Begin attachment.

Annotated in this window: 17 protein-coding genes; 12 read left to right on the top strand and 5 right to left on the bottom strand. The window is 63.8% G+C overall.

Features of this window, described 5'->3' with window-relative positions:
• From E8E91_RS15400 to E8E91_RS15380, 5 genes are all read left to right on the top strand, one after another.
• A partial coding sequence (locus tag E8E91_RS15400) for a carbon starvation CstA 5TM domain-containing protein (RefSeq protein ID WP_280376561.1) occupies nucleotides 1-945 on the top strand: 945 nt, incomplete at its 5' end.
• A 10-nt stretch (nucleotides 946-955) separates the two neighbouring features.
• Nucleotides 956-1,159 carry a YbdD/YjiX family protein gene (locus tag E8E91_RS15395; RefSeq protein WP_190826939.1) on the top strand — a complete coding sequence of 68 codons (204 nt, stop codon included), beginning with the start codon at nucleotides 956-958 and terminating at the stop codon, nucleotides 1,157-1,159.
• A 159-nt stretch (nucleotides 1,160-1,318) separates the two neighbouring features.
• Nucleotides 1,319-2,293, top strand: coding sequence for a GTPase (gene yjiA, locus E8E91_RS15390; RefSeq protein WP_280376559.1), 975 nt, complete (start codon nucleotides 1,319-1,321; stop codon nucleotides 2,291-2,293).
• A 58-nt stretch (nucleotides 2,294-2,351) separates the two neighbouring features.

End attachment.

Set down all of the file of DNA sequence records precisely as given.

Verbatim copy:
Annotated in this window: 17 protein-coding genes; 12 read left to right on the top strand and 5 right to left on the bottom strand. The window is 63.8% G+C overall.

Features of this window, described 5'->3' with window-relative positions:
• From E8E91_RS15400 to E8E91_RS15380, 5 genes are all read left to right on the top strand, one after another.
• A partial coding sequence (locus tag E8E91_RS15400) for a carbon starvation CstA 5TM domain-containing protein (RefSeq protein ID WP_280376561.1) occupies nucleotides 1-945 on the top strand: 945 nt, incomplete at its 5' end.
• A 10-nt stretch (nucleotides 946-955) separates the two neighbouring features.
• Nucleotides 956-1,159 carry a YbdD/YjiX family protein gene (locus tag E8E91_RS15395; RefSeq protein WP_190826939.1) on the top strand — a complete coding sequence of 68 codons (204 nt, stop codon included), beginning with the start codon at nucleotides 956-958 and terminating at the stop codon, nucleotides 1,157-1,159.
• A 159-nt stretch (nucleotides 1,160-1,318) separates the two neighbouring features.
• Nucleotides 1,319-2,293, top strand: coding sequence for a GTPase (gene yjiA, locus E8E91_RS15390; RefSeq protein WP_280376559.1), 975 nt, complete (start codon nucleotides 1,319-1,321; stop codon nucleotides 2,291-2,293).
• A 58-nt stretch (nucleotides 2,294-2,351) separates the two neighbouring features.